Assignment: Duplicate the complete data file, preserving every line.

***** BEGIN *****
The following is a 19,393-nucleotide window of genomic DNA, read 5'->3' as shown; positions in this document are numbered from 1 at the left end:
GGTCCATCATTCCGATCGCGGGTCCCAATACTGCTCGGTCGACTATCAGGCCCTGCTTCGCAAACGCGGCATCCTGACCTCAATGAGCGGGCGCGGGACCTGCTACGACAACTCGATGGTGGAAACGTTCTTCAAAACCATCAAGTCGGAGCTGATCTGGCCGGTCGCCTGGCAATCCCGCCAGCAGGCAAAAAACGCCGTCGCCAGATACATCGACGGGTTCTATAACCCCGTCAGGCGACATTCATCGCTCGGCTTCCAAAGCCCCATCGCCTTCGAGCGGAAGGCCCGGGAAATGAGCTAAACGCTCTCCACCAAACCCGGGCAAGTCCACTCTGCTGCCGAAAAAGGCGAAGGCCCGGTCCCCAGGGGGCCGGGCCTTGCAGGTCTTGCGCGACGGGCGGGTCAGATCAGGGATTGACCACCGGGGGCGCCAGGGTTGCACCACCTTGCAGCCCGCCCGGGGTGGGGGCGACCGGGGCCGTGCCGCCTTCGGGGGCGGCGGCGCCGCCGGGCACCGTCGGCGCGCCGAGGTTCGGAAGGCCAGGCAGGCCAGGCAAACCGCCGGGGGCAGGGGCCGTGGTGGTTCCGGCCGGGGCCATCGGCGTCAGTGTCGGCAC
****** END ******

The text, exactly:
The following is a 19,393-nucleotide window of genomic DNA, read 5'->3' as shown; positions in this document are numbered from 1 at the left end:
GGTCCATCATTCCGATCGCGGGTCCCAATACTGCTCGGTCGACTATCAGGCCCTGCTTCGCAAACGCGGCATCCTGACCTCAATGAGCGGGCGCGGGACCTGCTACGACAACTCGATGGTGGAAACGTTCTTCAAAACCATCAAGTCGGAGCTGATCTGGCCGGTCGCCTGGCAATCCCGCCAGCAGGCAAAAAACGCCGTCGCCAGATACATCGACGGGTTCTATAACCCCGTCAGGCGACATTCATCGCTCGGCTTCCAAAGCCCCATCGCCTTCGAGCGGAAGGCCCGGGAAATGAGCTAAACGCTCTCCACCAAACCCGGGCAAGTCCACTCTGCTGCCGAAAAAGGCGAAGGCCCGGTCCCCAGGGGGCCGGGCCTTGCAGGTCTTGCGCGACGGGCGGGTCAGATCAGGGATTGACCACCGGGGGCGCCAGGGTTGCACCACCTTGCAGCCCGCCCGGGGTGGGGGCGACCGGGGCCGTGCCGCCTTCGGGGGCGGCGGCGCCGCCGGGCACCGTCGGCGCGCCGAGGTTCGGAAGGCCAGGCAGGCCAGGCAAACCGCCGGGGGCAGGGGCCGTGGTGGTTCCGGCCGGGGCCATCGGCGTCAGTGTCGGCAC